WordWorld, the production company behind a three-time Emmy-winning children’s public television show that helps pre-schoolers learn to read, filed for Chapter 11 bankruptcy on Feb. 10.
The move is part of a larger corporate restructuring, according to a statement from the company.
“The company’s current capital structure, operating losses and liquidity restraints made it challenging to raise required capital outside of a Chapter 11 filing, and the upfront costs for building the intellectual property, television series and brand were substantial,” the statement reads.
Chief Executive Don Moody Jr. said that the company’s debt problems were a classic example of the rapid growth of a “great brand” outpacing its recognition among potential customers.
“The licensing side doesn’t start to grow until you have the exposure,” he said. “We grew very fast.”
Though Mr. Moody and his cousin, Jacqueline, only created the WordWorld program in 2007, they have already expanded the broadcast licensing to more than 90 countries and 11 languages, along with the requisite stable of toys, DVDs, software and sippy cups.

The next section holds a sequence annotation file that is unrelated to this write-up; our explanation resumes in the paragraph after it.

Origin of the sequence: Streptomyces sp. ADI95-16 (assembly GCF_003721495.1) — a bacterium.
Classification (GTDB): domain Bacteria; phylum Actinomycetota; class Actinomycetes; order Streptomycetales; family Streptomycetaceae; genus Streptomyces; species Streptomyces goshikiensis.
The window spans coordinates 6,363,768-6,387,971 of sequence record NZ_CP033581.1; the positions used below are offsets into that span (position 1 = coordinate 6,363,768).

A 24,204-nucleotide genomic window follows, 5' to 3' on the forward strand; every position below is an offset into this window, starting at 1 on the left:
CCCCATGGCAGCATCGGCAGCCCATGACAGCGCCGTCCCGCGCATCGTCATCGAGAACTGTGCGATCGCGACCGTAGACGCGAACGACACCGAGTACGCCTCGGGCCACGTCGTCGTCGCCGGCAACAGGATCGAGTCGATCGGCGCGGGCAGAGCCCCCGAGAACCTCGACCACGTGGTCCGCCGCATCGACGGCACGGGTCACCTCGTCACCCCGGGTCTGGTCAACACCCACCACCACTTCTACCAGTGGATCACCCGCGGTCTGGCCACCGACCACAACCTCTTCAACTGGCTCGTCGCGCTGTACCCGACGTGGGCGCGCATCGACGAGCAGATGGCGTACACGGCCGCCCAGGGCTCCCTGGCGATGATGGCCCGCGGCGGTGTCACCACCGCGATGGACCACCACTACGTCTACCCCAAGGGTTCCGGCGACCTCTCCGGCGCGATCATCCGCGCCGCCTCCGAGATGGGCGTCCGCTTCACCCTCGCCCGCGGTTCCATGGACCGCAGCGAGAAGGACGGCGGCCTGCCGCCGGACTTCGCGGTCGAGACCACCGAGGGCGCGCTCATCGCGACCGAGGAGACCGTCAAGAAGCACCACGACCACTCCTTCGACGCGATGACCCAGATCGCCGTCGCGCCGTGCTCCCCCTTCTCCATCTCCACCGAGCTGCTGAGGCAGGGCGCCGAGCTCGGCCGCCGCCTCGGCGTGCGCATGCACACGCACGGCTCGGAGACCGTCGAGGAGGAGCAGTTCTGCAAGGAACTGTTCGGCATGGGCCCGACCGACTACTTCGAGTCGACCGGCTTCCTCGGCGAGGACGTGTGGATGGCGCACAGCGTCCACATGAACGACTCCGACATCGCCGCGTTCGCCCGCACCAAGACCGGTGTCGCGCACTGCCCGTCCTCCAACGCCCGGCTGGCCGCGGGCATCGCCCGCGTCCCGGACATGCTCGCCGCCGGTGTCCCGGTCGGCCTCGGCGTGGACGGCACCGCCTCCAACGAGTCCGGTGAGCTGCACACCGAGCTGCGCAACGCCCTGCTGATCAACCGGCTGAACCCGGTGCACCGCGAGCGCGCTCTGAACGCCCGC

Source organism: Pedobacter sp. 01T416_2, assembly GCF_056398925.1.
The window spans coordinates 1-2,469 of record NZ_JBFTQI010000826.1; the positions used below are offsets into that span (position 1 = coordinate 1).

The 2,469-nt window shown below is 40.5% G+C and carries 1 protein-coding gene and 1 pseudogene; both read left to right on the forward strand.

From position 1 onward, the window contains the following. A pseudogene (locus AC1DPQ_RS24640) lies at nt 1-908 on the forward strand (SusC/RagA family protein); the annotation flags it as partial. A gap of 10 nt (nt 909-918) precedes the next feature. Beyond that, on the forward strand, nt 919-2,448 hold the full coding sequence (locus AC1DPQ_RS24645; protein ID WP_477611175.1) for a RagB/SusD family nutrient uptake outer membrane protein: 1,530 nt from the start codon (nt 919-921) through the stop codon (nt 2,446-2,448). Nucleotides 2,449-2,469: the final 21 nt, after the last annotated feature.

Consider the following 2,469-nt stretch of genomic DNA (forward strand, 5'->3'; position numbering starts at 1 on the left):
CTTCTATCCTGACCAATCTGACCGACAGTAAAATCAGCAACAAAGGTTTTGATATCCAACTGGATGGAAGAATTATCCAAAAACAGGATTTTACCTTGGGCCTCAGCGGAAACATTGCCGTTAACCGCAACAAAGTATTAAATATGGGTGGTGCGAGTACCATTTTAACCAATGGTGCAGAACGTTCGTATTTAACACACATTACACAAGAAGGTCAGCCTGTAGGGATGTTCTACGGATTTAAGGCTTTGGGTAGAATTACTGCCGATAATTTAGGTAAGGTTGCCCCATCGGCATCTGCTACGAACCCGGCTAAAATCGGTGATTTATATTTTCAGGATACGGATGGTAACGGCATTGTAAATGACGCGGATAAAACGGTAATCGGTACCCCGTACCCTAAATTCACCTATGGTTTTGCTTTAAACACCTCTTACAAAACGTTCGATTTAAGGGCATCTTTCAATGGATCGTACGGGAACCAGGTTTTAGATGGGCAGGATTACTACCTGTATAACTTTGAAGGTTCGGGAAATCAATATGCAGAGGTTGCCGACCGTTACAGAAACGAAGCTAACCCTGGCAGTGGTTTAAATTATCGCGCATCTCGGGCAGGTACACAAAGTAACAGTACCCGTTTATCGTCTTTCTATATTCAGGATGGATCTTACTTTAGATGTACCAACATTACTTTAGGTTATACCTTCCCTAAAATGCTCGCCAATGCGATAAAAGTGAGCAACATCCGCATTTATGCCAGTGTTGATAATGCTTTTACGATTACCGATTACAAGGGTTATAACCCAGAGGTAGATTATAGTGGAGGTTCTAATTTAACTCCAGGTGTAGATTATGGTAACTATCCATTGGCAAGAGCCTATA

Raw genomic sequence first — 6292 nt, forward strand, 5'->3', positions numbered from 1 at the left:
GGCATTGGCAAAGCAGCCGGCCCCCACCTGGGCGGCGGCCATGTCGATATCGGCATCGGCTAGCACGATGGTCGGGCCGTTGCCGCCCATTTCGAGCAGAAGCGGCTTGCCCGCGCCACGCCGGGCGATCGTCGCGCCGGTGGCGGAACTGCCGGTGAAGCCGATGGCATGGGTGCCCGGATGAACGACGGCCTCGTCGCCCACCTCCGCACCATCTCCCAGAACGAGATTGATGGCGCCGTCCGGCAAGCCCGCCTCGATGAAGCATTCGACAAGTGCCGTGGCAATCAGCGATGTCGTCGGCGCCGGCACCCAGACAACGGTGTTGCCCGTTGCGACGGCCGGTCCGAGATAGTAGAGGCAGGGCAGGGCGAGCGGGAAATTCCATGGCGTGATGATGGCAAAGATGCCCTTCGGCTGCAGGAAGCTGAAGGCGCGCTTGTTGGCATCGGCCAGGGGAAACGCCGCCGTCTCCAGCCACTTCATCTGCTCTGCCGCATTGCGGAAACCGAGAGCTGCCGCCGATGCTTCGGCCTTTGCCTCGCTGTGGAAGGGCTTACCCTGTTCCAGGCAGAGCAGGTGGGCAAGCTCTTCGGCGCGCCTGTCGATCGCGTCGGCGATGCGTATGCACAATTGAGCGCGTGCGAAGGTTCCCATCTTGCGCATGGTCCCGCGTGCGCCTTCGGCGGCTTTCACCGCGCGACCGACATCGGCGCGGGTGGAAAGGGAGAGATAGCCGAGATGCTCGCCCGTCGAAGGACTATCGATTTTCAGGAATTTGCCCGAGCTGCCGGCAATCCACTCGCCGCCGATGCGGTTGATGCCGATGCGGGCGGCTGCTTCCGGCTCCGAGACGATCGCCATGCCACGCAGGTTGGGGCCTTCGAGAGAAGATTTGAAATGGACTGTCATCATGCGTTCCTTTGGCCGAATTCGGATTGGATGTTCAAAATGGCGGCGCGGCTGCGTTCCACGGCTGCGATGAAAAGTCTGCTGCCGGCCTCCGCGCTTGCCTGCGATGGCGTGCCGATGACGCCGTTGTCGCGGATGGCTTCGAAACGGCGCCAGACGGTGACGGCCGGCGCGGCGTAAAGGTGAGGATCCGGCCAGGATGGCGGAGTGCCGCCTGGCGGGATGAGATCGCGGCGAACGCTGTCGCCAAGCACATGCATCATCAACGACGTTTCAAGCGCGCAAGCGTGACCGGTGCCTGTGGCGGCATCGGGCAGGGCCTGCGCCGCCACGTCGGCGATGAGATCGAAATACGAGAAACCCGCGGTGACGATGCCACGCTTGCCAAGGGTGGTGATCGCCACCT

Mr. Moody attributes the show’s success among educators and parents to its unique proprietary “word-building” concept—the company boasts that partial funding comes from the U.S. Department of Education—plus high 3-D animated production values. But because of the chill in the industry over the past few years, the company struggled to keep pace with costs.
“We’ve already cut our overhead to the bone,” Mr. Moody said. Now, he said, it’s just a matter of “cleaning up the balance sheet.”
Kellie Specter, a spokeswoman for WNET/Thirteen television in New York, said that regardless of the bankruptcy filing, the show is “a big part of the kids’ block” on the PBS outlet and said the network planned to continue airing it.
According to WordWorld’s bankruptcy filing, the Manhattan-based company had liabilities totaling $10 million to $50 million and assets of $1 million to $10 million. Nearly $3.3 million is owed to PCEP II WW Holdings of Fort Lee, N.J., the company’s largest creditor. The next largest creditor is Crest Animation Studio in Mumbai, India, which is owed some $2.2 million.